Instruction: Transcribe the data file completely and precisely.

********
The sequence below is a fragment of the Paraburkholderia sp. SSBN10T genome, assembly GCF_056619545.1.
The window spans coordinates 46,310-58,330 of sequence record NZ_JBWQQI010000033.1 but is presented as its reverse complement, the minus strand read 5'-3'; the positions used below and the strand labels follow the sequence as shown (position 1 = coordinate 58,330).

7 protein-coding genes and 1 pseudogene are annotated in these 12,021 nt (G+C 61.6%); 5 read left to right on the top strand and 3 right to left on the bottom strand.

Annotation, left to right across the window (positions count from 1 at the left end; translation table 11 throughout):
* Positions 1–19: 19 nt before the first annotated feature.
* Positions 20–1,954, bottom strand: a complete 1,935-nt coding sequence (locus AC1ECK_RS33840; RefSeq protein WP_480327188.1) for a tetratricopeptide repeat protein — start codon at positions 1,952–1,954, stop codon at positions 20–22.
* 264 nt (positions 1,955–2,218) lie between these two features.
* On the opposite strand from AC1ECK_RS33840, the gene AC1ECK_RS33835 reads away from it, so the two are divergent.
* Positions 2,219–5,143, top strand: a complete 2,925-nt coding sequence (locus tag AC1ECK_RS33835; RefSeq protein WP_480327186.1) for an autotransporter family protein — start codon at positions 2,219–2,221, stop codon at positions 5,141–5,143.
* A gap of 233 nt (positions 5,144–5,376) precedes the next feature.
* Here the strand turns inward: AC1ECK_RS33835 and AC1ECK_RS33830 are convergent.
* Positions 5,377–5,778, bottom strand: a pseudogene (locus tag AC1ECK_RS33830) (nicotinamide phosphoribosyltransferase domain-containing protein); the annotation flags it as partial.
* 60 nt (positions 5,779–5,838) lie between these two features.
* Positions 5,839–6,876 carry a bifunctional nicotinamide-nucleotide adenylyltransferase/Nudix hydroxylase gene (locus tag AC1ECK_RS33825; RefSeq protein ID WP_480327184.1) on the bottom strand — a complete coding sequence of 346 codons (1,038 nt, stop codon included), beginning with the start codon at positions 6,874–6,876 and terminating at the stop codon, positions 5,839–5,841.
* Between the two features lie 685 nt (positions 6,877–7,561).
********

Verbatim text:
The sequence below is a fragment of the Paraburkholderia sp. SSBN10T genome, assembly GCF_056619545.1.
The window spans coordinates 46,310-58,330 of sequence record NZ_JBWQQI010000033.1 but is presented as its reverse complement, the minus strand read 5'-3'; the positions used below and the strand labels follow the sequence as shown (position 1 = coordinate 58,330).

7 protein-coding genes and 1 pseudogene are annotated in these 12,021 nt (G+C 61.6%); 5 read left to right on the top strand and 3 right to left on the bottom strand.

Annotation, left to right across the window (positions count from 1 at the left end; translation table 11 throughout):
* Positions 1–19: 19 nt before the first annotated feature.
* Positions 20–1,954, bottom strand: a complete 1,935-nt coding sequence (locus AC1ECK_RS33840; RefSeq protein WP_480327188.1) for a tetratricopeptide repeat protein — start codon at positions 1,952–1,954, stop codon at positions 20–22.
* 264 nt (positions 1,955–2,218) lie between these two features.
* On the opposite strand from AC1ECK_RS33840, the gene AC1ECK_RS33835 reads away from it, so the two are divergent.
* Positions 2,219–5,143, top strand: a complete 2,925-nt coding sequence (locus tag AC1ECK_RS33835; RefSeq protein WP_480327186.1) for an autotransporter family protein — start codon at positions 2,219–2,221, stop codon at positions 5,141–5,143.
* A gap of 233 nt (positions 5,144–5,376) precedes the next feature.
* Here the strand turns inward: AC1ECK_RS33835 and AC1ECK_RS33830 are convergent.
* Positions 5,377–5,778, bottom strand: a pseudogene (locus tag AC1ECK_RS33830) (nicotinamide phosphoribosyltransferase domain-containing protein); the annotation flags it as partial.
* 60 nt (positions 5,779–5,838) lie between these two features.
* Positions 5,839–6,876 carry a bifunctional nicotinamide-nucleotide adenylyltransferase/Nudix hydroxylase gene (locus tag AC1ECK_RS33825; RefSeq protein ID WP_480327184.1) on the bottom strand — a complete coding sequence of 346 codons (1,038 nt, stop codon included), beginning with the start codon at positions 6,874–6,876 and terminating at the stop codon, positions 5,839–5,841.
* Between the two features lie 685 nt (positions 6,877–7,561).